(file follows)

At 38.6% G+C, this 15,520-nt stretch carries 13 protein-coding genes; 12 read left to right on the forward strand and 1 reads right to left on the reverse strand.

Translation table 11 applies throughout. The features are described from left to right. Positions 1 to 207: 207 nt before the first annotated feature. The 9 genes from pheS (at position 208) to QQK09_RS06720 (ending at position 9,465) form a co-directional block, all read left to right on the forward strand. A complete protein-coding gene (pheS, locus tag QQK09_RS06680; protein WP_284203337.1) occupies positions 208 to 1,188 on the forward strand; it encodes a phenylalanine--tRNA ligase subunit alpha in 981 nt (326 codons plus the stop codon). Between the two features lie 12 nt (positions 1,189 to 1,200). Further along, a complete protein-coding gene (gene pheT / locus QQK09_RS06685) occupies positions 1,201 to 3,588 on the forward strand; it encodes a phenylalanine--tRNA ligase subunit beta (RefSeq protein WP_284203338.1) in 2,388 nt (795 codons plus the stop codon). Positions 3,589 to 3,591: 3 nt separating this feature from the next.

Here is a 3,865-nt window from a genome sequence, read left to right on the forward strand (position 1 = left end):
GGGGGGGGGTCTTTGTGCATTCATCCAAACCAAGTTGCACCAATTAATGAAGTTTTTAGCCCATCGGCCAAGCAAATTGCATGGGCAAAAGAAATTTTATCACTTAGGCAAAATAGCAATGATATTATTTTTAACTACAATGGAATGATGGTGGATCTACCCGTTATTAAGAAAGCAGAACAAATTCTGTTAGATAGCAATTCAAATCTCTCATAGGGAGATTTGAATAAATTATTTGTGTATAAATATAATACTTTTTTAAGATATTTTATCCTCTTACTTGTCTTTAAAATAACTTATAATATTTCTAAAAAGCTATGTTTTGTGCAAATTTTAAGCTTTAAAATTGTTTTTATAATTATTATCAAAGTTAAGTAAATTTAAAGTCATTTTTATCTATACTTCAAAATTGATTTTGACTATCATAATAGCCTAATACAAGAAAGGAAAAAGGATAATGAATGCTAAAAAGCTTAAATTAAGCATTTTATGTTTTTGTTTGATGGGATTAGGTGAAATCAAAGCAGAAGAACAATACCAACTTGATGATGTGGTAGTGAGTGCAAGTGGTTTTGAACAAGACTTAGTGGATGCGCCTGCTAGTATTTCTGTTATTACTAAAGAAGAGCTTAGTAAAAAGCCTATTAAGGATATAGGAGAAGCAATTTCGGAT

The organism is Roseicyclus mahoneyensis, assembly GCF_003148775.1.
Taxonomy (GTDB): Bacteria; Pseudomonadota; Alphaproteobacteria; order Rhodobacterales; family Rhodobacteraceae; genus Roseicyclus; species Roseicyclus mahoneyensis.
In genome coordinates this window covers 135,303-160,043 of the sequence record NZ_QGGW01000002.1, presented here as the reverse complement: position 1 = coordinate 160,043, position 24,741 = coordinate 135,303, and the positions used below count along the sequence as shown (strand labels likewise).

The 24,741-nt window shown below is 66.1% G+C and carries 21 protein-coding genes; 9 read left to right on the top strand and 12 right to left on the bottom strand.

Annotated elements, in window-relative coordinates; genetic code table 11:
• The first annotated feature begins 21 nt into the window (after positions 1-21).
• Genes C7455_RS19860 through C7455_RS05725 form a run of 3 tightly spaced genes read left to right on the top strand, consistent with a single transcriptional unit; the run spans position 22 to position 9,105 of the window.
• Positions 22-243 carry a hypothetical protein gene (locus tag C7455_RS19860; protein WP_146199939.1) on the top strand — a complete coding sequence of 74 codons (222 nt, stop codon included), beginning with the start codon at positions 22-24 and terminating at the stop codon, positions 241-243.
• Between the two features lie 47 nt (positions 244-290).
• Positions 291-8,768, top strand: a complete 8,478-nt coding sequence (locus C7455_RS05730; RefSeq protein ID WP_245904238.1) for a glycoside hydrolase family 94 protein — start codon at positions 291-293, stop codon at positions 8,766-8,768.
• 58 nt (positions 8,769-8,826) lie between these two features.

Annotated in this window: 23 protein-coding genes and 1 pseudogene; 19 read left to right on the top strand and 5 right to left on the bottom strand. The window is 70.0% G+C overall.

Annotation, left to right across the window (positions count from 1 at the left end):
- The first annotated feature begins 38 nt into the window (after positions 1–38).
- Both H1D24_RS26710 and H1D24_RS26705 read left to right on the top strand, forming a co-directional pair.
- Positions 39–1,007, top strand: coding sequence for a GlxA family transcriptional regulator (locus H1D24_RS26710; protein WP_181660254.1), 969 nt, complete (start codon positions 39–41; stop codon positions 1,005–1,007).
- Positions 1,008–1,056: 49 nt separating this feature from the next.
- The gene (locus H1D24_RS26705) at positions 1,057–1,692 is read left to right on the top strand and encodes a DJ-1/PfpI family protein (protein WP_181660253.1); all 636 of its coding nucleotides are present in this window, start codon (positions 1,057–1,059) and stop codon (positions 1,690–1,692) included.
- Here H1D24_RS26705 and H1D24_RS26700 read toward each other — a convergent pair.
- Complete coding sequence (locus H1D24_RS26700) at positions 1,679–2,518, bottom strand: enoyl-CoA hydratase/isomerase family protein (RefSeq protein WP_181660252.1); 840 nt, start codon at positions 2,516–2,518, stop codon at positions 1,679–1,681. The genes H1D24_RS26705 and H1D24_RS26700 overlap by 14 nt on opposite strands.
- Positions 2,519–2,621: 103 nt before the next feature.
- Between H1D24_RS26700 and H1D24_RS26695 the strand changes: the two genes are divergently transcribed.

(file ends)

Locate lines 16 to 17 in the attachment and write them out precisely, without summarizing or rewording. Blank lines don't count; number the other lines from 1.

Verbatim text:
Annotated in this window: 23 protein-coding genes and 1 pseudogene; 19 read left to right on the top strand and 5 right to left on the bottom strand. The window is 70.0% G+C overall.

Annotation, left to right across the window (positions count from 1 at the left end):